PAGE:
In a case drawing attention from legal experts across North Carolina, a Hispanic US Navy veteran was arrested Monday for allegedly selling “marijuana” at his store in downtown Greensboro.
On Monday, six Greensboro police officers arrived at the home of Hector Sanchez and Kattya Castellón, co-owners of Essential Hemp on 529 South Elm St., and arrested Sanchez on charges of Felony Possession of Marijuana, Felony Possession with the Intent to Sell Marijuana, and Felony Maintaining a Dwelling for the Purposes of Keeping a Controlled Substance. According to the warrant, the arrest was not based on a search of the home, but on retail products seized from the store on Sept. 14 or purchased there by undercover officers in August.
Sanchez’s attorney Brennan Aberle called the arrest retaliation for Sanchez’s contacting the media about the alleged illegality of the September seizure, in which GPD sergeant and Homeland Security investigator D. S. Rakes confiscated merchandise and cash from Essential Hemp, but did not press charges for 41 days.
In a Sept. 24 letter to Greensboro Mayor Nancy Vaughan, Sanchez stated the seized products represented a $9,500 wholesale value and a potential retail value of over $25,000. In an Oct. 22 interview, Sanchez called this “a clear violation of the Fourth Amendment prohibition against unreasonable search and seizure.” In an article published that day by the News and Record, he was quoted as saying “I think it was shakedown . . . we are in their backyard downtown and they don’t like that.”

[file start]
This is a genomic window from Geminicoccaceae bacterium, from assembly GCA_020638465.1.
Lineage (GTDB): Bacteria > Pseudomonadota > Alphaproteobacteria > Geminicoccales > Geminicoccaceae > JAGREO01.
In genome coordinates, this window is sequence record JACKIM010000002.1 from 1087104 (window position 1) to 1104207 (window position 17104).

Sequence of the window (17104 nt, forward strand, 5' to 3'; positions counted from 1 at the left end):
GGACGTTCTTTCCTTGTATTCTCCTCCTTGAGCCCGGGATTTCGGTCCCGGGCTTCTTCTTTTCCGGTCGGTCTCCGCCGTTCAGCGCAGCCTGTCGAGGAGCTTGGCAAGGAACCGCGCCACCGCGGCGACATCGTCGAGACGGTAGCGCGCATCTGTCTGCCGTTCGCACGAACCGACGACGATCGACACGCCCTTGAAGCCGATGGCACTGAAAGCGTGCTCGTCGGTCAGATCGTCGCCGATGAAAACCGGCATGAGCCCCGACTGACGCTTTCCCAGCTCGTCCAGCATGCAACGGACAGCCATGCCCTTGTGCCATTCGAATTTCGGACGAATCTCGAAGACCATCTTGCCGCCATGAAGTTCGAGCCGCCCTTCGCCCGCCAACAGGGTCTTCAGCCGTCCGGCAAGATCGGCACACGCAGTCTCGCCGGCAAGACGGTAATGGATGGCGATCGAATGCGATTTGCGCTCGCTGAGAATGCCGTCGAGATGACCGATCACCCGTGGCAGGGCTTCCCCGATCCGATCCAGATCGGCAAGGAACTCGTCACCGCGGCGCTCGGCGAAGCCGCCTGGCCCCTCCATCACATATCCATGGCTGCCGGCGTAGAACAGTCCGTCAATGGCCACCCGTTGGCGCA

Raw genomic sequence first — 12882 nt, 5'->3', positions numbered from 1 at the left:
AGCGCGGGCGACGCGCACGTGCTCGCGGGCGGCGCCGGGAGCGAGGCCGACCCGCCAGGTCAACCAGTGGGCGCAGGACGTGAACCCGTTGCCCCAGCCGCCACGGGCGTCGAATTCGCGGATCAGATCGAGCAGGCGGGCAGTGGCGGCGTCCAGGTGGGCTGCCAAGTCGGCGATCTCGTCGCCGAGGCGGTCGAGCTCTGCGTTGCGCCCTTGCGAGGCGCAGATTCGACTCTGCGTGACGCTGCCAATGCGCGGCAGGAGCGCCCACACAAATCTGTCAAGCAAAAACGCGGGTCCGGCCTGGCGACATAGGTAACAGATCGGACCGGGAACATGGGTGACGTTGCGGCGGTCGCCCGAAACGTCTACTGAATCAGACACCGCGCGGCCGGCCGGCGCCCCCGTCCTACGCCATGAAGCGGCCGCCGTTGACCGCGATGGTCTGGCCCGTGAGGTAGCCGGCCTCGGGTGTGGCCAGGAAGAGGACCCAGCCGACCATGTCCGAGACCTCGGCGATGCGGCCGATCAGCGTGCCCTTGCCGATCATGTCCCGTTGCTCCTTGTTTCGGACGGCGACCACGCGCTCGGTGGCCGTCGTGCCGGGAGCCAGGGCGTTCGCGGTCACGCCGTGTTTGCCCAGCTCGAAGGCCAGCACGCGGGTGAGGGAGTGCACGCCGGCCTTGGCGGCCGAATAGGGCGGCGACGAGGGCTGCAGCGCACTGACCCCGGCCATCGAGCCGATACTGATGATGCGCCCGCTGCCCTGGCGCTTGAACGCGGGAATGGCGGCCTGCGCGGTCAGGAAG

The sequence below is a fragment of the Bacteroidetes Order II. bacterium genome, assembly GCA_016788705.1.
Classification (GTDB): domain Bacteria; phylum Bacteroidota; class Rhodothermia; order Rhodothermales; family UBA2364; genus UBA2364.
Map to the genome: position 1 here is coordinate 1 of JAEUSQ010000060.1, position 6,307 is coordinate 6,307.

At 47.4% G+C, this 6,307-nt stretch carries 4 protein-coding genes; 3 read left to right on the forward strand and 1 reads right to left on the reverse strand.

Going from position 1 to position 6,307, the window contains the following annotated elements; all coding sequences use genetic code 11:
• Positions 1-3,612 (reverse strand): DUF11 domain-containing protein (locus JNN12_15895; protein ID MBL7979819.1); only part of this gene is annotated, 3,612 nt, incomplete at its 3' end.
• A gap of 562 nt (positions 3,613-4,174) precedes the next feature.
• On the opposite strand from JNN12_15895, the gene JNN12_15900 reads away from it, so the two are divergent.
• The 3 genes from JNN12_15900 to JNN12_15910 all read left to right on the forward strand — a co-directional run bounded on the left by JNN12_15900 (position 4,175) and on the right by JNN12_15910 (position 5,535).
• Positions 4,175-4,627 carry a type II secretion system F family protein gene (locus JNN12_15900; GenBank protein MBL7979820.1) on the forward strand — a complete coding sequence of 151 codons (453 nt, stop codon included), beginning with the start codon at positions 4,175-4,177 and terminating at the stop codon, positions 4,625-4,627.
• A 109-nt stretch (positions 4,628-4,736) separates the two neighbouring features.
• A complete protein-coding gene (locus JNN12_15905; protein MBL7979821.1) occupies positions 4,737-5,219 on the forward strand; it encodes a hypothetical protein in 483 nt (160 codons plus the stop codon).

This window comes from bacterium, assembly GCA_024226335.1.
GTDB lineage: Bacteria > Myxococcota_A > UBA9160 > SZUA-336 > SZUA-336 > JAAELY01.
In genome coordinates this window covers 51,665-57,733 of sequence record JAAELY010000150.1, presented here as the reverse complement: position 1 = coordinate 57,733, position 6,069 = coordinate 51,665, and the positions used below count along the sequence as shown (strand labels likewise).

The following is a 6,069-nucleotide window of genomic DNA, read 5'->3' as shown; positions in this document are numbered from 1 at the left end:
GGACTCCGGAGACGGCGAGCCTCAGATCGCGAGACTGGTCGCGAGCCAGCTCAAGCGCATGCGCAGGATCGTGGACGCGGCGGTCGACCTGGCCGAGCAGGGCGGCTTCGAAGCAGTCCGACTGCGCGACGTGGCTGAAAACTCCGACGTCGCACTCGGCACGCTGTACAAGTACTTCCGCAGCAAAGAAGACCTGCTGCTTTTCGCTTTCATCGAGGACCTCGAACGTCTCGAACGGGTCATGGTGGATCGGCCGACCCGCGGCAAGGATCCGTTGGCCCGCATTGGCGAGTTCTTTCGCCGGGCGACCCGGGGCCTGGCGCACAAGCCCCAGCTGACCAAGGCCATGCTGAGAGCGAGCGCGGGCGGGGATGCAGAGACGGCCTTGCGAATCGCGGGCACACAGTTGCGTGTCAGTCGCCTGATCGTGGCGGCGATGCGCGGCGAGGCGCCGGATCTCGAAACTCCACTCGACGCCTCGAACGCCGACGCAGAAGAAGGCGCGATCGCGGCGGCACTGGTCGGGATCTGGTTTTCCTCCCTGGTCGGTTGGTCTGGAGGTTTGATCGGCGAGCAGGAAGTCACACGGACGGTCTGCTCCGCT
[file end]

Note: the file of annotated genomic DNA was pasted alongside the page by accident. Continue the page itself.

Although Sanchez has now been charged, the arrest is problematic, according to not only Sanchez’s attorney Aberle, but an expert consulted by YES! Weekly.
“Hector embarrassed the GPD by publicizing that they had seized his property, weren’t giving it back and had not arrested him,” Aberle told YES! Weekly on Monday afternoon. “In apparent retaliation, they have doubled-down with these baseless charges.”
According to both Sanchez and the manufacturers, the product seized by Det. Rakes contains only delta-8 THC, which is less potent than delta-9, the psychoactive ingredient in cannabis. The 2018 Farm Bill made delta-8-THC legal in North Carolina, while delta-9 is not.
Sanchez showed YES! Weekly over a dozen certificates shipped with the products he purchased from manufacturers. “These are a third-party analysis of all the products. All the manufacturers provide those to us, and we are very confident that they are right. These US-based companies have a lot to lose if they got lenient or relaxed their standards.”
After obtaining copies of the search warrant and arrest warrant, I shared them with Dr. Phil Dixon of the UNC School of Government. Dixon, whose specialties include cannabis and hemp law, criminal law and procedure, and search and seizure, said that he finds both documents lacking in regards to probable cause, and called multiple statements made by Det. Rakes in the September search warrant “particularly troubling.”
After identifying himself as a detective “currently assigned to the Vice/Narcotics division” and “a Task Force Officer with the Department of Homeland Security,” Rakes wrote that, in August, he “received information from a concerned citizen” about Essential Hemp, and wrote that he “knows through training and experience that smoke shop retail stores frequently sell loose marijuana flower products that claim to be legal and under the .3% THC guidelines,” but that that “the majority of marijuana flower items sold are above the legal THC guidelines, thus making it illegal to possess them.”
Dixon called these claims “news to me” and noted that “nowhere does he state …….